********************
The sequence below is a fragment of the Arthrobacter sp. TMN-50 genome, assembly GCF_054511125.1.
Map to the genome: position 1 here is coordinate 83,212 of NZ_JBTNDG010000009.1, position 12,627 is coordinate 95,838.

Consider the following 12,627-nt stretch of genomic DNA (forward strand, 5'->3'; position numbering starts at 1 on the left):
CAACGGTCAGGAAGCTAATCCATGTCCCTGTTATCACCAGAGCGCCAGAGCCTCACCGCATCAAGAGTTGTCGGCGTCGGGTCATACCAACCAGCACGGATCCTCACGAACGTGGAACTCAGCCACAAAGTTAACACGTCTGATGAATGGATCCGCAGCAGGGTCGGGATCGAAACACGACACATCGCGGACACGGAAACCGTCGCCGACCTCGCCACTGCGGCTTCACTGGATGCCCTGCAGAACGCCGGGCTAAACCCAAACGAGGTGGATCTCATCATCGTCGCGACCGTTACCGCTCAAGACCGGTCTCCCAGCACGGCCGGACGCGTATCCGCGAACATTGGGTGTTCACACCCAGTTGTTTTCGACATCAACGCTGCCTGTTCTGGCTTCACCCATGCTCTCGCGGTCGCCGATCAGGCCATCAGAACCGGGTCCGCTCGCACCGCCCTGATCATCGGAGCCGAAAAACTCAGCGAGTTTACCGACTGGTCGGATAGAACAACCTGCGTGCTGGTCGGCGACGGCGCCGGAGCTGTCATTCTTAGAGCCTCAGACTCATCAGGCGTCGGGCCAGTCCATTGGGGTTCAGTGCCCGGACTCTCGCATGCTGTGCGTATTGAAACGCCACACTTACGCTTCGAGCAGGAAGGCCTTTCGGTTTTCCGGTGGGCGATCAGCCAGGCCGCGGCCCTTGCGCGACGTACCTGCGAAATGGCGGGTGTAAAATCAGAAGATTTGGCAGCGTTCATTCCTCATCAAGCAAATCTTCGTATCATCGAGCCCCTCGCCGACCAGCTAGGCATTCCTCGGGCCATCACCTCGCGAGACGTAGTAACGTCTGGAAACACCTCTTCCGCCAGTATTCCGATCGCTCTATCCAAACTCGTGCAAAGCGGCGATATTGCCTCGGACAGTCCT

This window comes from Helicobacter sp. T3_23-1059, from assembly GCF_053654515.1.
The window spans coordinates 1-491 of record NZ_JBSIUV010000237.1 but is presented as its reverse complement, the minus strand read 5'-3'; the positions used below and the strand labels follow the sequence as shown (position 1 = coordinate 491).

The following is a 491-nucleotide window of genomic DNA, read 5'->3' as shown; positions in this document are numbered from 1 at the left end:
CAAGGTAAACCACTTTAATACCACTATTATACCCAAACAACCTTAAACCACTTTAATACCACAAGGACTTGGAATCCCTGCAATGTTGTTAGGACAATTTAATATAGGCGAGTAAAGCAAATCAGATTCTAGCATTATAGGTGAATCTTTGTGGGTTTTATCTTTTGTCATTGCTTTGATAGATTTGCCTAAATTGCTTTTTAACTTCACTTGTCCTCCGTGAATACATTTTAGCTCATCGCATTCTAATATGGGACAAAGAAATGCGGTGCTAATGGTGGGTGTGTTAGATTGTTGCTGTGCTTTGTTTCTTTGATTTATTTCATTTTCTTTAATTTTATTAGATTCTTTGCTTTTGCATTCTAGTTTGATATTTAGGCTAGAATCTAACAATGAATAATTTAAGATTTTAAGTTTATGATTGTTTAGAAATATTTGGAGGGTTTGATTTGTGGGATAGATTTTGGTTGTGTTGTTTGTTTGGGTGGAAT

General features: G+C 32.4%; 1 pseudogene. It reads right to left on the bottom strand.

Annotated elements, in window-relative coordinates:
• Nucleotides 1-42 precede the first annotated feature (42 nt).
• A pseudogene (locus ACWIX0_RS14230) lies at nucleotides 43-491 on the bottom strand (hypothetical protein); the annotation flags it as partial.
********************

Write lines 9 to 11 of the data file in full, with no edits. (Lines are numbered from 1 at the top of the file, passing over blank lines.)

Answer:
General features: G+C 32.4%; 1 pseudogene. It reads right to left on the bottom strand.

Annotated elements, in window-relative coordinates:
• Nucleotides 1-42 precede the first annotated feature (42 nt).